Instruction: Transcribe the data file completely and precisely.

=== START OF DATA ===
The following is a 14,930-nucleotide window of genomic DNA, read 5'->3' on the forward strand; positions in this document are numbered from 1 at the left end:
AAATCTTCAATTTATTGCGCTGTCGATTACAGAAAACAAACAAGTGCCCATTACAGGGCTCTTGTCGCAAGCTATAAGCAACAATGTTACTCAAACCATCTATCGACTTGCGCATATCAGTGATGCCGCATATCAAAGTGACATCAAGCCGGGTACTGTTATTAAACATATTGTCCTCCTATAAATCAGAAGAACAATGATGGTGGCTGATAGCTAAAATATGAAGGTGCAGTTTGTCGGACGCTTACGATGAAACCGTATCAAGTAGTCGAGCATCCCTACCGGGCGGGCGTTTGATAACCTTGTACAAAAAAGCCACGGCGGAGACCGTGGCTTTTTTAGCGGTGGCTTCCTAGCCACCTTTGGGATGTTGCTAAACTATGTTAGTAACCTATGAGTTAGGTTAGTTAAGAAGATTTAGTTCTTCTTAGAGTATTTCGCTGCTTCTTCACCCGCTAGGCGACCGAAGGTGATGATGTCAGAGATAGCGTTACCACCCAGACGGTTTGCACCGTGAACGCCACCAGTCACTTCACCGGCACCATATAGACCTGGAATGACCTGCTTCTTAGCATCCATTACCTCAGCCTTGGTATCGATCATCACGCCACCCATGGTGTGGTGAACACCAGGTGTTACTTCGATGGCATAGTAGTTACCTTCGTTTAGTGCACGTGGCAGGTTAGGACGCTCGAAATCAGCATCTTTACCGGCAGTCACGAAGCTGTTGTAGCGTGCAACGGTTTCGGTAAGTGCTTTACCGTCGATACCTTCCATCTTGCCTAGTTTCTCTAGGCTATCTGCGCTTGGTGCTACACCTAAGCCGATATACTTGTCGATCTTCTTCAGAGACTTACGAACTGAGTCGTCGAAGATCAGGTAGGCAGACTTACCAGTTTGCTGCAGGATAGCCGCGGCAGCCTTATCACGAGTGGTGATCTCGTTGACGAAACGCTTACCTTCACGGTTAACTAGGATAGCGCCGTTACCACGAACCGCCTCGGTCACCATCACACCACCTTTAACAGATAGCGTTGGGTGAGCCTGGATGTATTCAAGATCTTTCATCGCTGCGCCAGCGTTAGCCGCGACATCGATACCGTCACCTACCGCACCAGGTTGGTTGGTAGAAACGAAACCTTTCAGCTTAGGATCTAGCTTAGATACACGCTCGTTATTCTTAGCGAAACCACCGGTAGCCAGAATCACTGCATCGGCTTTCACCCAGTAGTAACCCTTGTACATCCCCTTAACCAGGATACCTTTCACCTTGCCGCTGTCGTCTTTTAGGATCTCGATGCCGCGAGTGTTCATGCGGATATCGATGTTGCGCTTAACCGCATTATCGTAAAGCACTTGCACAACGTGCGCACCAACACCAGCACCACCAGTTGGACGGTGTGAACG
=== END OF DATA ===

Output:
The following is a 14,930-nucleotide window of genomic DNA, read 5'->3' on the forward strand; positions in this document are numbered from 1 at the left end:
AAATCTTCAATTTATTGCGCTGTCGATTACAGAAAACAAACAAGTGCCCATTACAGGGCTCTTGTCGCAAGCTATAAGCAACAATGTTACTCAAACCATCTATCGACTTGCGCATATCAGTGATGCCGCATATCAAAGTGACATCAAGCCGGGTACTGTTATTAAACATATTGTCCTCCTATAAATCAGAAGAACAATGATGGTGGCTGATAGCTAAAATATGAAGGTGCAGTTTGTCGGACGCTTACGATGAAACCGTATCAAGTAGTCGAGCATCCCTACCGGGCGGGCGTTTGATAACCTTGTACAAAAAAGCCACGGCGGAGACCGTGGCTTTTTTAGCGGTGGCTTCCTAGCCACCTTTGGGATGTTGCTAAACTATGTTAGTAACCTATGAGTTAGGTTAGTTAAGAAGATTTAGTTCTTCTTAGAGTATTTCGCTGCTTCTTCACCCGCTAGGCGACCGAAGGTGATGATGTCAGAGATAGCGTTACCACCCAGACGGTTTGCACCGTGAACGCCACCAGTCACTTCACCGGCACCATATAGACCTGGAATGACCTGCTTCTTAGCATCCATTACCTCAGCCTTGGTATCGATCATCACGCCACCCATGGTGTGGTGAACACCAGGTGTTACTTCGATGGCATAGTAGTTACCTTCGTTTAGTGCACGTGGCAGGTTAGGACGCTCGAAATCAGCATCTTTACCGGCAGTCACGAAGCTGTTGTAGCGTGCAACGGTTTCGGTAAGTGCTTTACCGTCGATACCTTCCATCTTGCCTAGTTTCTCTAGGCTATCTGCGCTTGGTGCTACACCTAAGCCGATATACTTGTCGATCTTCTTCAGAGACTTACGAACTGAGTCGTCGAAGATCAGGTAGGCAGACTTACCAGTTTGCTGCAGGATAGCCGCGGCAGCCTTATCACGAGTGGTGATCTCGTTGACGAAACGCTTACCTTCACGGTTAACTAGGATAGCGCCGTTACCACGAACCGCCTCGGTCACCATCACACCACCTTTAACAGATAGCGTTGGGTGAGCCTGGATGTATTCAAGATCTTTCATCGCTGCGCCAGCGTTAGCCGCGACATCGATACCGTCACCTACCGCACCAGGTTGGTTGGTAGAAACGAAACCTTTCAGCTTAGGATCTAGCTTAGATACACGCTCGTTATTCTTAGCGAAACCACCGGTAGCCAGAATCACTGCATCGGCTTTCACCCAGTAGTAACCCTTGTACATCCCCTTAACCAGGATACCTTTCACCTTGCCGCTGTCGTCTTTTAGGATCTCGATGCCGCGAGTGTTCATGCGGATATCGATGTTGCGCTTAACCGCATTATCGTAAAGCACTTGCACAACGTGCGCACCAACACCAGCACCACCAGTTGGACGGTGTGAACG